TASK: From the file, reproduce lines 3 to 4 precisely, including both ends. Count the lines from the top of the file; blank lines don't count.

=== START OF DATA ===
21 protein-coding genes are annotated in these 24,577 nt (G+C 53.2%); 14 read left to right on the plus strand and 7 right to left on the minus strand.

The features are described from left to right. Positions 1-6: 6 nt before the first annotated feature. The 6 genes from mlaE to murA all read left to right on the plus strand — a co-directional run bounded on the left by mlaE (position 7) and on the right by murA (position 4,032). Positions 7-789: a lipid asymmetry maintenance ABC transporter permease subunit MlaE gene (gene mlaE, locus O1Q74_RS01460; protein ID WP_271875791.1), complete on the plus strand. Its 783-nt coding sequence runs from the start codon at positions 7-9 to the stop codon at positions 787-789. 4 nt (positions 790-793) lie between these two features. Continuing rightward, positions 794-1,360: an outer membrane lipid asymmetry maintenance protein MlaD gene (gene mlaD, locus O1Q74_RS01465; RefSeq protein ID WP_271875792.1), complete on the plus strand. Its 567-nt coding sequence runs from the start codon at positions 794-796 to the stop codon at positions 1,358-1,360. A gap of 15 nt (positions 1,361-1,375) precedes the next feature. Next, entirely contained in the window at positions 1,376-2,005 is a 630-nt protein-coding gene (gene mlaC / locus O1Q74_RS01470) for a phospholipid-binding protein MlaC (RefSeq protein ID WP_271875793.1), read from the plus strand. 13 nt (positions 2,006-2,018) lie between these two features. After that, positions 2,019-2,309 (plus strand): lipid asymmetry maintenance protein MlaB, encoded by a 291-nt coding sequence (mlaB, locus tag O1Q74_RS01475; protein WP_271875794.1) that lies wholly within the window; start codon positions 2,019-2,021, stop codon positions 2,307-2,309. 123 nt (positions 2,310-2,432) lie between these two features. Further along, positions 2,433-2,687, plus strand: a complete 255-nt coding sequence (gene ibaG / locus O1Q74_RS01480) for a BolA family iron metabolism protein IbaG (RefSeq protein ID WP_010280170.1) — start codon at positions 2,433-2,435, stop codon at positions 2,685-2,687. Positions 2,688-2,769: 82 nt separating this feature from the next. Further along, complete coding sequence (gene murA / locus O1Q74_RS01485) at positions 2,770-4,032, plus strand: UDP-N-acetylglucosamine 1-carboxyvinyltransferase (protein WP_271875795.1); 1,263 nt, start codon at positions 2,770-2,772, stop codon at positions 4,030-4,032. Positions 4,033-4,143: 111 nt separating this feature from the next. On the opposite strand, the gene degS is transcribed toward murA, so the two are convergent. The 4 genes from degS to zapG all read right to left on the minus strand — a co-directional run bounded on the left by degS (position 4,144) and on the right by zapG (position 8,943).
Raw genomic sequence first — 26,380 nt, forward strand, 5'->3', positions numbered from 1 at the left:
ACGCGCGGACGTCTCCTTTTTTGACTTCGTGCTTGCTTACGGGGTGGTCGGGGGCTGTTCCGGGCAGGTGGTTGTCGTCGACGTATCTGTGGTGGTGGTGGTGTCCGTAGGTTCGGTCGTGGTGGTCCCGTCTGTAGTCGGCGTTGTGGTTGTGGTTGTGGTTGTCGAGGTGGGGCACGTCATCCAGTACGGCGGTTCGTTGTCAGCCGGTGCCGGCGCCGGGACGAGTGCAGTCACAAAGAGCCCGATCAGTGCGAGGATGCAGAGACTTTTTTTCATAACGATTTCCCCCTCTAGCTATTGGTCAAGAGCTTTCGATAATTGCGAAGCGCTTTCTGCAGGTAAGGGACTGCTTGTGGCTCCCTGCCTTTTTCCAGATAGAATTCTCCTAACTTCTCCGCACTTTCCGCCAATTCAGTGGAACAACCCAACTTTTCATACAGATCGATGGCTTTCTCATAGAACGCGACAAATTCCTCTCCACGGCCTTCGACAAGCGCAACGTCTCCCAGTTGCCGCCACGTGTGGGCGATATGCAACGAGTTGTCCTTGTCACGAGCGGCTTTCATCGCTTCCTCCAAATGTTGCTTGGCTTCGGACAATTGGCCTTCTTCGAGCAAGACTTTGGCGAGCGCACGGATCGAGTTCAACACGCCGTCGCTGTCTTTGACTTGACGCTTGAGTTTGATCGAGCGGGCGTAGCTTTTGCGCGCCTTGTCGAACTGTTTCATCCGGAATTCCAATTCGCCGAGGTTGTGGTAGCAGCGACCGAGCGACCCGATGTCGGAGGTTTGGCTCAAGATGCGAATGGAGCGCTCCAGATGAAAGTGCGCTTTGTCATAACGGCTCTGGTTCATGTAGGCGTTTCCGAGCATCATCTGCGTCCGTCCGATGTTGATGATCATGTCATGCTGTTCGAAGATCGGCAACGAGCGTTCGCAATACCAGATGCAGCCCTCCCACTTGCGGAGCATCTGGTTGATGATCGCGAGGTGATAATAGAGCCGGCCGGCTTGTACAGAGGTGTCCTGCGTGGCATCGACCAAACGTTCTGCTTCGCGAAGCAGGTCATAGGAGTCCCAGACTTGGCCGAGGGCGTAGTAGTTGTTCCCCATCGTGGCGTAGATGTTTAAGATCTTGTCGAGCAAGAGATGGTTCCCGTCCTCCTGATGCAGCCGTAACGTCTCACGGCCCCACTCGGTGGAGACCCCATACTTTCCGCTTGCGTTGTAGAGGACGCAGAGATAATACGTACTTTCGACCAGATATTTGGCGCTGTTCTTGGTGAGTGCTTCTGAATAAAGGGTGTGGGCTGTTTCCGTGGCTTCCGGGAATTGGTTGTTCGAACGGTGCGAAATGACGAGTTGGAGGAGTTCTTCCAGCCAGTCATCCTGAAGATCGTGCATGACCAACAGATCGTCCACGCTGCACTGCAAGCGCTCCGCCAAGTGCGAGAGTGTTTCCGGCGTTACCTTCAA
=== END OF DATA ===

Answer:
Raw genomic sequence first — 26,380 nt, forward strand, 5'->3', positions numbered from 1 at the left:
ACGCGCGGACGTCTCCTTTTTTGACTTCGTGCTTGCTTACGGGGTGGTCGGGGGCTGTTCCGGGCAGGTGGTTGTCGTCGACGTATCTGTGGTGGTGGTGGTGTCCGTAGGTTCGGTCGTGGTGGTCCCGTCTGTAGTCGGCGTTGTGGTTGTGGTTGTGGTTGTCGAGGTGGGGCACGTCATCCAGTACGGCGGTTCGTTGTCAGCCGGTGCCGGCGCCGGGACGAGTGCAGTCACAAAGAGCCCGATCAGTGCGAGGATGCAGAGACTTTTTTTCATAACGATTTCCCCCTCTAGCTATTGGTCAAGAGCTTTCGATAATTGCGAAGCGCTTTCTGCAGGTAAGGGACTGCTTGTGGCTCCCTGCCTTTTTCCAGATAGAATTCTCCTAACTTCTCCGCACTTTCCGCCAATTCAGTGGAACAACCCAACTTTTCATACAGATCGATGGCTTTCTCATAGAACGCGACAAATTCCTCTCCACGGCCTTCGACAAGCGCAACGTCTCCCAGTTGCCGCCACGTGTGGGCGATATGCAACGAGTTGTCCTTGTCACGAGCGGCTTTCATCGCTTCCTCCAAATGTTGCTTGGCTTCGGACAATTGGCCTTCTTCGAGCAAGACTTTGGCGAGCGCACGGATCGAGTTCAACACGCCGTCGCTGTCTTTGACTTGACGCTTGAGTTTGATCGAGCGGGCGTAGCTTTTGCGCGCCTTGTCGAACTGTTTCATCCGGAATTCCAATTCGCCGAGGTTGTGGTAGCAGCGACCGAGCGACCCGATGTCGGAGGTTTGGCTCAAGATGCGAATGGAGCGCTCCAGATGAAAGTGCGCTTTGTCATAACGGCTCTGGTTCATGTAGGCGTTTCCGAGCATCATCTGCGTCCGTCCGATGTTGATGATCATGTCATGCTGTTCGAAGATCGGCAACGAGCGTTCGCAATACCAGATGCAGCCCTCCCACTTGCGGAGCATCTGGTTGATGATCGCGAGGTGATAATAGAGCCGGCCGGCTTGTACAGAGGTGTCCTGCGTGGCATCGACCAAACGTTCTGCTTCGCGAAGCAGGTCATAGGAGTCCCAGACTTGGCCGAGGGCGTAGTAGTTGTTCCCCATCGTGGCGTAGATGTTTAAGATCTTGTCGAGCAAGAGATGGTTCCCGTCCTCCTGATGCAGCCGTAACGTCTCACGGCCCCACTCGGTGGAGACCCCATACTTTCCGCTTGCGTTGTAGAGGACGCAGAGATAATACGTACTTTCGACCAGATATTTGGCGCTGTTCTTGGTGAGTGCTTCTGAATAAAGGGTGTGGGCTGTTTCCGTGGCTTCCGGGAATTGGTTGTTCGAACGGTGCGAAATGACGAGTTGGAGGAGTTCTTCCAGCCAGTCATCCTGAAGATCGTGCATGACCAACAGATCGTCCACGCTGCACTGCAAGCGCTCCGCCAAGTGCGAGAGTGTTTCCGGCGTTACCTTCAA